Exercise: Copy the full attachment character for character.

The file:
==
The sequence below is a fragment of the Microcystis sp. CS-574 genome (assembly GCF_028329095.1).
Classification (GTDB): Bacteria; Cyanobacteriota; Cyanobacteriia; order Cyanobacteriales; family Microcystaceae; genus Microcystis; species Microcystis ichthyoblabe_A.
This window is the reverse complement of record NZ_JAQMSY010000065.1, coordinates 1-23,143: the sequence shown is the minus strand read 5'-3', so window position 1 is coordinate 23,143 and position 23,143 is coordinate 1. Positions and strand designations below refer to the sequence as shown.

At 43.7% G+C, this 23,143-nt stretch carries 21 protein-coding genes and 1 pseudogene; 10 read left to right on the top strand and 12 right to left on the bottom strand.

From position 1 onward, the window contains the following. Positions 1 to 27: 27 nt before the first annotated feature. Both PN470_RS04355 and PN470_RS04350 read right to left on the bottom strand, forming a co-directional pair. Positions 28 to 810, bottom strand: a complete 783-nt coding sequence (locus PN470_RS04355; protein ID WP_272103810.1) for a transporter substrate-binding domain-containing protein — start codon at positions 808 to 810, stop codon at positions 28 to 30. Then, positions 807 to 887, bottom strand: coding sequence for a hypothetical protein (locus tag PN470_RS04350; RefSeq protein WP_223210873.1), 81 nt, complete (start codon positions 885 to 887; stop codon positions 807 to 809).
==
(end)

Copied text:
The sequence below is a fragment of the Microcystis sp. CS-574 genome (assembly GCF_028329095.1).
Classification (GTDB): Bacteria; Cyanobacteriota; Cyanobacteriia; order Cyanobacteriales; family Microcystaceae; genus Microcystis; species Microcystis ichthyoblabe_A.
This window is the reverse complement of record NZ_JAQMSY010000065.1, coordinates 1-23,143: the sequence shown is the minus strand read 5'-3', so window position 1 is coordinate 23,143 and position 23,143 is coordinate 1. Positions and strand designations below refer to the sequence as shown.

At 43.7% G+C, this 23,143-nt stretch carries 21 protein-coding genes and 1 pseudogene; 10 read left to right on the top strand and 12 right to left on the bottom strand.

From position 1 onward, the window contains the following. Positions 1 to 27: 27 nt before the first annotated feature. Both PN470_RS04355 and PN470_RS04350 read right to left on the bottom strand, forming a co-directional pair. Positions 28 to 810, bottom strand: a complete 783-nt coding sequence (locus PN470_RS04355; protein ID WP_272103810.1) for a transporter substrate-binding domain-containing protein — start codon at positions 808 to 810, stop codon at positions 28 to 30. Then, positions 807 to 887, bottom strand: coding sequence for a hypothetical protein (locus tag PN470_RS04350; RefSeq protein WP_223210873.1), 81 nt, complete (start codon positions 885 to 887; stop codon positions 807 to 809).